Let's look through this because there is some interesting things to point out [00:29:57]. We are going to use Pandas to open our train.csv from the language model path, but we are passing in an extra parameter you may not have seen before called chunksize. Python and Pandas can both be pretty inefficient when it comes to storing and using text data. So you'll see that very few people in NLP are working with large corpuses. And Jeremy thinks the part of the reason is that traditional tools made it really difficult — you run out of memory all the time. So this process he is showing us today, he has used on corpuses of over a billion words successfully using this exact code. One of the simple trick is this thing called chunksize with Pandas. That that means is that Pandas does not return a data frame, but it returns an iterator that we can iterate through chunks of a data frame. That is why we don't say tok_trn = get_text(df_trn) but instead we call get_all which loops through the data frame but actually what it's really doing is it's looping through chunks of the data frame so each of those chunks is basically a data frame representing a subset of the data [00:31:05].

:question: When I'm working with NLP data, many times I come across data with foreign texts/characters. Is it better to discard them or keep them [31:31]? No no, definitely keep them. This whole process is unicode and I've actually used this on Chinese text. This is designed to work on pretty much anything. In general, most of the time, it's not a good idea to remove anything. Old-fashioned NLP approaches tended to do all this like lemmatization and all these normalization steps to get rid things, lower case everything, etc. But that's throwing away information which you don't know ahead of time whether it's useful or not. So don't throw away information.

So we go through each chunk each of which is a data frame and we call get_texts [00:32:19]. get_texts will grab the labels and makes them into integers, and it's going to grab the texts.

(0:32:38) {BOS} (beginning of stream) and {FLD} (field) tokens

A couple things to point out:

  • Before we include the text, we have "beginning of stream" (BOS) token which we defined in the beginning. There's nothing special about these particular strings of letters — they are just ones I figured don't appear in normal texts very often. So every text is going to start with 'xbos' — why is that? Because it's often useful for your model to know when a new text is starting. For example, if it's a language model, we are going to concatenate all the texts together. So it would be really helpful for it to know all this articles finished and a new one started so I should probably forget some of their context now.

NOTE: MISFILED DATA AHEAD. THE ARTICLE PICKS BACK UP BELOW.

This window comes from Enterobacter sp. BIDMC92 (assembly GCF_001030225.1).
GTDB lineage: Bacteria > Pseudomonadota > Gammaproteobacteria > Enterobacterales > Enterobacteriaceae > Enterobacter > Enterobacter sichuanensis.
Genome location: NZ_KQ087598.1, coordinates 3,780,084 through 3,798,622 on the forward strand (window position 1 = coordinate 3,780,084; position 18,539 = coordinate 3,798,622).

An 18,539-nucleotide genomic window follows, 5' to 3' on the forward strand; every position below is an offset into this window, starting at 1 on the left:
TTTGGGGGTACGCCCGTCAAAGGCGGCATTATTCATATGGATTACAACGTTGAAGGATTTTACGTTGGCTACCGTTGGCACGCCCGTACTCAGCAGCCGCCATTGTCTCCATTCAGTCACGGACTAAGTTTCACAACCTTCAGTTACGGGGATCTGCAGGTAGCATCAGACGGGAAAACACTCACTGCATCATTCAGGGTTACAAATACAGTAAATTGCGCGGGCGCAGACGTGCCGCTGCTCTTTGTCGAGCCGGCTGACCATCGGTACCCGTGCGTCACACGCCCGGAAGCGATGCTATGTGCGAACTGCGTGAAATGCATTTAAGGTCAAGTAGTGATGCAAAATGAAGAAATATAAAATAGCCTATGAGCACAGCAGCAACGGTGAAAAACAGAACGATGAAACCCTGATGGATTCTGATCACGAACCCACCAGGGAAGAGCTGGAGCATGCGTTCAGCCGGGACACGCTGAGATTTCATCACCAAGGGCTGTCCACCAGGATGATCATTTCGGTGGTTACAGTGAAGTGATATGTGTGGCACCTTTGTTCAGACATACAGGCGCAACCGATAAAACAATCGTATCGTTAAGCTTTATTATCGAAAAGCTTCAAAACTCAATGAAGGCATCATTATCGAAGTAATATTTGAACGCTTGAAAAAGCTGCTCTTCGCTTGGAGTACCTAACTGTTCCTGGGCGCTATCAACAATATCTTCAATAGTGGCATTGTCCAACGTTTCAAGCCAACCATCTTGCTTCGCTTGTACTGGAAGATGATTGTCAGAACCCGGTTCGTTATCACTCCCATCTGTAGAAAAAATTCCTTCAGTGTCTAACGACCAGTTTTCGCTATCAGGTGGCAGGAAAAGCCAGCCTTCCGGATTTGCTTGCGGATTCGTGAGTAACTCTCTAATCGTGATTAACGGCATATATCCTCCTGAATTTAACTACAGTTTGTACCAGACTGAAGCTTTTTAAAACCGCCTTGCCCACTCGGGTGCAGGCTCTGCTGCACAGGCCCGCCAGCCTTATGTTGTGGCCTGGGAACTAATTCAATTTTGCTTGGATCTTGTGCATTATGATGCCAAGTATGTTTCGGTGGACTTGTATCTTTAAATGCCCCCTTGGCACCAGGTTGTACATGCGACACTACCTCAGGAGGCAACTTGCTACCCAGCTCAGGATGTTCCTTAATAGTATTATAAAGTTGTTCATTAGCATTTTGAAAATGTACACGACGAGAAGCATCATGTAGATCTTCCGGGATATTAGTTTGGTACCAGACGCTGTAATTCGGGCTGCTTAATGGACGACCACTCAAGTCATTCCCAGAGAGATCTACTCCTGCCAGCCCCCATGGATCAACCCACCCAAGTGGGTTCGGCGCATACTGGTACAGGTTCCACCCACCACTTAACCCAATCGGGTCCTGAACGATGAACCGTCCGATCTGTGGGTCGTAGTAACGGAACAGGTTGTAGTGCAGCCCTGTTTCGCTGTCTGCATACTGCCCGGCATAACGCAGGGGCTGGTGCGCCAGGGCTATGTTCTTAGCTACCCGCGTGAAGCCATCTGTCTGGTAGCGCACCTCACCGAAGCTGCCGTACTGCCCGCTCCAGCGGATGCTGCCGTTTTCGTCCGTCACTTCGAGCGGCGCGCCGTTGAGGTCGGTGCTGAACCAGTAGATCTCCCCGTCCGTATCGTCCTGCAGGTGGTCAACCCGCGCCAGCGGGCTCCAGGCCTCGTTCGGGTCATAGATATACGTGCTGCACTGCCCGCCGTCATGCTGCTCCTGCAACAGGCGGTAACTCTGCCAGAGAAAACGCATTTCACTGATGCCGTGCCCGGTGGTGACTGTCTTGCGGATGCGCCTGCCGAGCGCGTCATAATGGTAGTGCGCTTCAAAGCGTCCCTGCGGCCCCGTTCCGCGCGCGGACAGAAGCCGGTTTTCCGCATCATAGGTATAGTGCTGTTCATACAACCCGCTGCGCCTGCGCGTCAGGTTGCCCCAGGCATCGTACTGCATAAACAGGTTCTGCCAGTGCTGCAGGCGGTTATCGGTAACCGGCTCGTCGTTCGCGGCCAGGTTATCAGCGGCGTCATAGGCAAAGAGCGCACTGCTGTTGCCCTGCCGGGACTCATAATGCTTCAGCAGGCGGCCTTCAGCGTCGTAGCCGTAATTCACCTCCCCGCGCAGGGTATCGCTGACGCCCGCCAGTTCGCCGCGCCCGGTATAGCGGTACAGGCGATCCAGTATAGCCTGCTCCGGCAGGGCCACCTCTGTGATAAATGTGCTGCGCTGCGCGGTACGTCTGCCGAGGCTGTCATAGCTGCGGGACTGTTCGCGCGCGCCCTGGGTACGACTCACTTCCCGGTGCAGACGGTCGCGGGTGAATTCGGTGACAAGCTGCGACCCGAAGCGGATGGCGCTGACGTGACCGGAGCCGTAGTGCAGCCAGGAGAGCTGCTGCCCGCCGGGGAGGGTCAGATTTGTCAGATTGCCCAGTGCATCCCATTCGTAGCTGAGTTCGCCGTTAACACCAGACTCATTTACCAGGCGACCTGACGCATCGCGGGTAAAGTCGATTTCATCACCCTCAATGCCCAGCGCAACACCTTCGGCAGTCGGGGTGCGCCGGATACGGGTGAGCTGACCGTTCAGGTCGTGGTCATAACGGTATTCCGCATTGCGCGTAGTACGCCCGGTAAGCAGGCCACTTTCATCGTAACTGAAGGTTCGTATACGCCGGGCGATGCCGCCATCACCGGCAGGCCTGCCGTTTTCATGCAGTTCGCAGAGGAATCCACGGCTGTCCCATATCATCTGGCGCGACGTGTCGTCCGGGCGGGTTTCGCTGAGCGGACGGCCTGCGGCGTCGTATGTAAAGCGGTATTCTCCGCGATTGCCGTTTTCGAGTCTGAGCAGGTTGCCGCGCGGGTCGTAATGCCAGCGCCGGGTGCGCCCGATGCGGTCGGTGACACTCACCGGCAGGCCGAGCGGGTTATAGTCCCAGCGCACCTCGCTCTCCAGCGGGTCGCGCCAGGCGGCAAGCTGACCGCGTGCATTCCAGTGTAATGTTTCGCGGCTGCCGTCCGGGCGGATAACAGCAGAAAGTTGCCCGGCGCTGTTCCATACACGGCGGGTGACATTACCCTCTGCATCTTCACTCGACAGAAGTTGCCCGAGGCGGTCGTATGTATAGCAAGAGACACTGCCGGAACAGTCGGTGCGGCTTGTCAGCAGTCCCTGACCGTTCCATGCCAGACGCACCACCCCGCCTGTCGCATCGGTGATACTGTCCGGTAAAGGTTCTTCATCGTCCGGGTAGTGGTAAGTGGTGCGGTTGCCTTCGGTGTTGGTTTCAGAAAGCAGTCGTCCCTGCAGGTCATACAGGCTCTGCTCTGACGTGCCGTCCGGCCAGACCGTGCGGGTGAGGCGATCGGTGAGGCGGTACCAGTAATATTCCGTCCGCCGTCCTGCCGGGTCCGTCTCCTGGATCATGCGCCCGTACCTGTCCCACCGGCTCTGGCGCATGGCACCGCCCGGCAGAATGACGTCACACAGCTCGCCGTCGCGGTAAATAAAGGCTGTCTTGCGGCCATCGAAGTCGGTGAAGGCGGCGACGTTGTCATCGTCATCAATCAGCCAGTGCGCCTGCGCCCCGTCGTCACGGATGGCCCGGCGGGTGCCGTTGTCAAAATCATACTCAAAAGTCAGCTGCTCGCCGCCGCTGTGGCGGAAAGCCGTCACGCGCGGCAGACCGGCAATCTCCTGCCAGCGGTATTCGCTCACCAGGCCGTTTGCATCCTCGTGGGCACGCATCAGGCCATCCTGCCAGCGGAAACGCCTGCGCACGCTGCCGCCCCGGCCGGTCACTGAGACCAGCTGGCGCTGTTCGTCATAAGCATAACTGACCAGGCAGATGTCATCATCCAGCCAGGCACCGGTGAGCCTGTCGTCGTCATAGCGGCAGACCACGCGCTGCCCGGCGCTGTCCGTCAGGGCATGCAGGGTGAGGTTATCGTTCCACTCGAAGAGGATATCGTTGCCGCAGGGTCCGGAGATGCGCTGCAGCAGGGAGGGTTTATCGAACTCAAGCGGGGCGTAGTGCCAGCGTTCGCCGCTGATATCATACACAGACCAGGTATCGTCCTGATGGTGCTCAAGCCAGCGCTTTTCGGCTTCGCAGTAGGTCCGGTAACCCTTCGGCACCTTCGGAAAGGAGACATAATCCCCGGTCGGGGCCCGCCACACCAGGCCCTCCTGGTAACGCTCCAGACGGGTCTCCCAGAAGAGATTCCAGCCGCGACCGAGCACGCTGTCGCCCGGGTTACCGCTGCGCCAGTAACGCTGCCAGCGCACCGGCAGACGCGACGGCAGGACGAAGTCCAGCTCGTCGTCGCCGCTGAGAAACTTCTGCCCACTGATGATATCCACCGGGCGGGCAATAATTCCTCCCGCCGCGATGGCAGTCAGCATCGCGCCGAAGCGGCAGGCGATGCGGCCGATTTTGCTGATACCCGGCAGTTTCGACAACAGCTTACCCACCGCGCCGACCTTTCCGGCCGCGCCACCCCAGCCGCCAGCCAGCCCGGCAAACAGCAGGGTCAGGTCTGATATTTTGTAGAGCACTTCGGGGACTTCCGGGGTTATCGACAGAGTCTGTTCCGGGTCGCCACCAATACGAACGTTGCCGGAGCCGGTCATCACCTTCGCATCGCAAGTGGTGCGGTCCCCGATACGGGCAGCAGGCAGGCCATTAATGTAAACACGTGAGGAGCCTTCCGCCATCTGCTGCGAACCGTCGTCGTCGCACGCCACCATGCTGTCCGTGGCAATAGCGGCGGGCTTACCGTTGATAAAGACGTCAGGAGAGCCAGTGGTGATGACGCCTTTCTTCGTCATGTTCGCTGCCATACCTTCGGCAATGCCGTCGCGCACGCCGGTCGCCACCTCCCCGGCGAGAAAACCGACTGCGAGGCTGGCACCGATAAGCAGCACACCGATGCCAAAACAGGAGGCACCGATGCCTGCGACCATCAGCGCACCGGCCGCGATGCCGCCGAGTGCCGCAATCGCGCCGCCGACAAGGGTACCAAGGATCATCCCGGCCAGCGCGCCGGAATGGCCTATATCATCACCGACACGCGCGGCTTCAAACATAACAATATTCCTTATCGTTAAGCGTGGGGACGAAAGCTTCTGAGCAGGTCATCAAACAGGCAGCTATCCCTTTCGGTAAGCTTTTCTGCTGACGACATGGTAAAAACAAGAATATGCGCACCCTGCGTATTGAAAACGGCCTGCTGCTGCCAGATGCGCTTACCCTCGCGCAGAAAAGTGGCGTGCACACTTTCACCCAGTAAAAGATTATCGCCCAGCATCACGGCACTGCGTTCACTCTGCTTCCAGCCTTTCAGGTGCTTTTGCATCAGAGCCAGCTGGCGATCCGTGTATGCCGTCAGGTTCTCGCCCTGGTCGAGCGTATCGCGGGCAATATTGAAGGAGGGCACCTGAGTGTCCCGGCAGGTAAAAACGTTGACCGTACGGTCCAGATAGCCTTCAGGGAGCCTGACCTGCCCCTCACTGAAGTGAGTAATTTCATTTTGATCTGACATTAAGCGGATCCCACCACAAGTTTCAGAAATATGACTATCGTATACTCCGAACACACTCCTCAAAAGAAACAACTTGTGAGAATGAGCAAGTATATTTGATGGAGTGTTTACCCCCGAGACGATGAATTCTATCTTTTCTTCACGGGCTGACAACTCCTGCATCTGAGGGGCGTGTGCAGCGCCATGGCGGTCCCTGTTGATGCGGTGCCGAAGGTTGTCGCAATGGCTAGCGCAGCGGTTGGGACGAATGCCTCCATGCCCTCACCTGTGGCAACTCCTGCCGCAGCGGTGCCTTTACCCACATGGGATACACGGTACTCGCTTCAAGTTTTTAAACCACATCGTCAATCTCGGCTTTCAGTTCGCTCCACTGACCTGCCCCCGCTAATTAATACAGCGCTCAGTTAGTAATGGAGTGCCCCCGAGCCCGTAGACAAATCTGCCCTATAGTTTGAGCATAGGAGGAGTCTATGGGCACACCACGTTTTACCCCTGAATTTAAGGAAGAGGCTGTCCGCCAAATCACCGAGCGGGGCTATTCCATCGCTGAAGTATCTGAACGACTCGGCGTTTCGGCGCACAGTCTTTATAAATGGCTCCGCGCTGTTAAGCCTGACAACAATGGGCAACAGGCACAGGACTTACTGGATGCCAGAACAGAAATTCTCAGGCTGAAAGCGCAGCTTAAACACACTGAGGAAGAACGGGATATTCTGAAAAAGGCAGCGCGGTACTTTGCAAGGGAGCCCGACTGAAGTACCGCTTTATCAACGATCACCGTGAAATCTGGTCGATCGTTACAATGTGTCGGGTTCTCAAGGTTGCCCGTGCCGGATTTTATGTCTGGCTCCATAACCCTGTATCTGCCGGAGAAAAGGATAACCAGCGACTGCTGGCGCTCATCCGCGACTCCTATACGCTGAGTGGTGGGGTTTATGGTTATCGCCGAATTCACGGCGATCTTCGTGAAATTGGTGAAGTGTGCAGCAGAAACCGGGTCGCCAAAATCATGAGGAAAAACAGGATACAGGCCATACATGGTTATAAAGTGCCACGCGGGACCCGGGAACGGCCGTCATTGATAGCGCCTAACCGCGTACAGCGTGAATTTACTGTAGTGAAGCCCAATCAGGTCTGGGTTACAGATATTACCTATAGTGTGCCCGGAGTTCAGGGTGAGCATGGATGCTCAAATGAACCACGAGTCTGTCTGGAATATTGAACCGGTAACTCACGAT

• Ditto is quite often texts have multiple fields like a title and abstract, and then a main document. So by the same token, we've got this thing here which lets us actually have multiple fields in our CSV. So this process is designed to be very flexible. Again at the start of each one, we put a special "field starts here" token followed by the number of the field that's starting here for as many fields as we have. Then we apply fixup to it.

(0:33:57) Run spaCy on multi-cores with proc_all_mp()

Then most importantly [00:33:54], we tokenize it — we tokenize it by doing a "process all multiprocessing" (proc_all_mp). Tokenizing tends to be pretty slow but we've all got multiple cores in our machines now, and some of the better machines on AWS can have dozens of cores. spaCy is not very amenable to multi processing but Jeremy finally figured out how to get it to work. The good news is that it's all wrapped up in this one function now. So all you need to pass to that function is a list of things to tokenize which each part of that list will be tokenized on a different core. There is also a function called partition_by_cores which takes a list and splits it into sublists. The number of sublists is the number of cores that you have in your computer. On Jeremy's machine without multiprocessing, this takes about an hour and a half, and with multiprocessing, it takes about 2 minutes. So it's a really hand thing to have. Feel free to look inside it and take advantage of it for your own stuff. Remember, we all have multiple cores even in our laptops and very few things in Python take advantage or it unless you make a bit of an effort to make it work.

df_trn = pd.read_csv(LM_PATH / 'train.csv', header=None, chunksize=chunksize)
df_val = pd.read_csv(LM_PATH / 'test.csv', header=None, chunksize=chunksize)
tok_trn, trn_labels = get_all(df_trn, 1)
tok_val, val_labels = get_all(df_val, 1)
# -----------------------------------------------------------------------------